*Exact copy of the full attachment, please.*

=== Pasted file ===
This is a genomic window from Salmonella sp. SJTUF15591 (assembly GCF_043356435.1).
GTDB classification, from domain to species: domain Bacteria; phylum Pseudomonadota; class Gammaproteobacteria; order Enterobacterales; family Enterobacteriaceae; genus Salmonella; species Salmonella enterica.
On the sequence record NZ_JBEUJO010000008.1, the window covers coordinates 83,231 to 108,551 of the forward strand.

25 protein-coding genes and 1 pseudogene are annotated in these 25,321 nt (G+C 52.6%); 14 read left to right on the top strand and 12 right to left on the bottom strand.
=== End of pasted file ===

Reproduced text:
This is a genomic window from Salmonella sp. SJTUF15591 (assembly GCF_043356435.1).
GTDB classification, from domain to species: domain Bacteria; phylum Pseudomonadota; class Gammaproteobacteria; order Enterobacterales; family Enterobacteriaceae; genus Salmonella; species Salmonella enterica.
On the sequence record NZ_JBEUJO010000008.1, the window covers coordinates 83,231 to 108,551 of the forward strand.

25 protein-coding genes and 1 pseudogene are annotated in these 25,321 nt (G+C 52.6%); 14 read left to right on the top strand and 12 right to left on the bottom strand.